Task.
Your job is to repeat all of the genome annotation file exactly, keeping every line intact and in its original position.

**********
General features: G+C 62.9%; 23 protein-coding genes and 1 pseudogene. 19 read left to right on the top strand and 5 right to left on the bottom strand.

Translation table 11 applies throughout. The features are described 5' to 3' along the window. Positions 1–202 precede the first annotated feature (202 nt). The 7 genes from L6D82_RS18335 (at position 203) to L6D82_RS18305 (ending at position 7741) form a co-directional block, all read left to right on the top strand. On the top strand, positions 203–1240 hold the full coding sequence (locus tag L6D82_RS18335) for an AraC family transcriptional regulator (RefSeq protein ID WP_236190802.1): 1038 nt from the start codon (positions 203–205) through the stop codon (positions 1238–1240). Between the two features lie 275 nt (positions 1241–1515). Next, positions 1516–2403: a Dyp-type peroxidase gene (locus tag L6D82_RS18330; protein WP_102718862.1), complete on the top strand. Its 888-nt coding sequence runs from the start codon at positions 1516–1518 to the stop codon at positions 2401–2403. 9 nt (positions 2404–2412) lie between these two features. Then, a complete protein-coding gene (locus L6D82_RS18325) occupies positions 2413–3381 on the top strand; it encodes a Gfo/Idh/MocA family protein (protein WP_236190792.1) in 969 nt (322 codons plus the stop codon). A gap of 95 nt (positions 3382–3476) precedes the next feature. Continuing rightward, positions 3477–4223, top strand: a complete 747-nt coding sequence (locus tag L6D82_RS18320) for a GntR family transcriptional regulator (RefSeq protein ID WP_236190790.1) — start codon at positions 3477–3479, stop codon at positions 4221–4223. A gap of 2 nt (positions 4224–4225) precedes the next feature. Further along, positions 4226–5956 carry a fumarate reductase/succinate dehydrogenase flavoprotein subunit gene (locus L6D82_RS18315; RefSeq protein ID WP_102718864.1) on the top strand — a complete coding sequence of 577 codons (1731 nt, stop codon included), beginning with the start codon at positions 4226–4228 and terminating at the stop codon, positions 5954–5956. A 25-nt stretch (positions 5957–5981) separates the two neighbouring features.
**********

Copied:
General features: G+C 62.9%; 23 protein-coding genes and 1 pseudogene. 19 read left to right on the top strand and 5 right to left on the bottom strand.

Translation table 11 applies throughout. The features are described 5' to 3' along the window. Positions 1–202 precede the first annotated feature (202 nt). The 7 genes from L6D82_RS18335 (at position 203) to L6D82_RS18305 (ending at position 7741) form a co-directional block, all read left to right on the top strand. On the top strand, positions 203–1240 hold the full coding sequence (locus tag L6D82_RS18335) for an AraC family transcriptional regulator (RefSeq protein ID WP_236190802.1): 1038 nt from the start codon (positions 203–205) through the stop codon (positions 1238–1240). Between the two features lie 275 nt (positions 1241–1515). Next, positions 1516–2403: a Dyp-type peroxidase gene (locus tag L6D82_RS18330; protein WP_102718862.1), complete on the top strand. Its 888-nt coding sequence runs from the start codon at positions 1516–1518 to the stop codon at positions 2401–2403. 9 nt (positions 2404–2412) lie between these two features. Then, a complete protein-coding gene (locus L6D82_RS18325) occupies positions 2413–3381 on the top strand; it encodes a Gfo/Idh/MocA family protein (protein WP_236190792.1) in 969 nt (322 codons plus the stop codon). A gap of 95 nt (positions 3382–3476) precedes the next feature. Continuing rightward, positions 3477–4223, top strand: a complete 747-nt coding sequence (locus tag L6D82_RS18320) for a GntR family transcriptional regulator (RefSeq protein ID WP_236190790.1) — start codon at positions 3477–3479, stop codon at positions 4221–4223. A gap of 2 nt (positions 4224–4225) precedes the next feature. Further along, positions 4226–5956 carry a fumarate reductase/succinate dehydrogenase flavoprotein subunit gene (locus L6D82_RS18315; RefSeq protein ID WP_102718864.1) on the top strand — a complete coding sequence of 577 codons (1731 nt, stop codon included), beginning with the start codon at positions 4226–4228 and terminating at the stop codon, positions 5954–5956. A 25-nt stretch (positions 5957–5981) separates the two neighbouring features.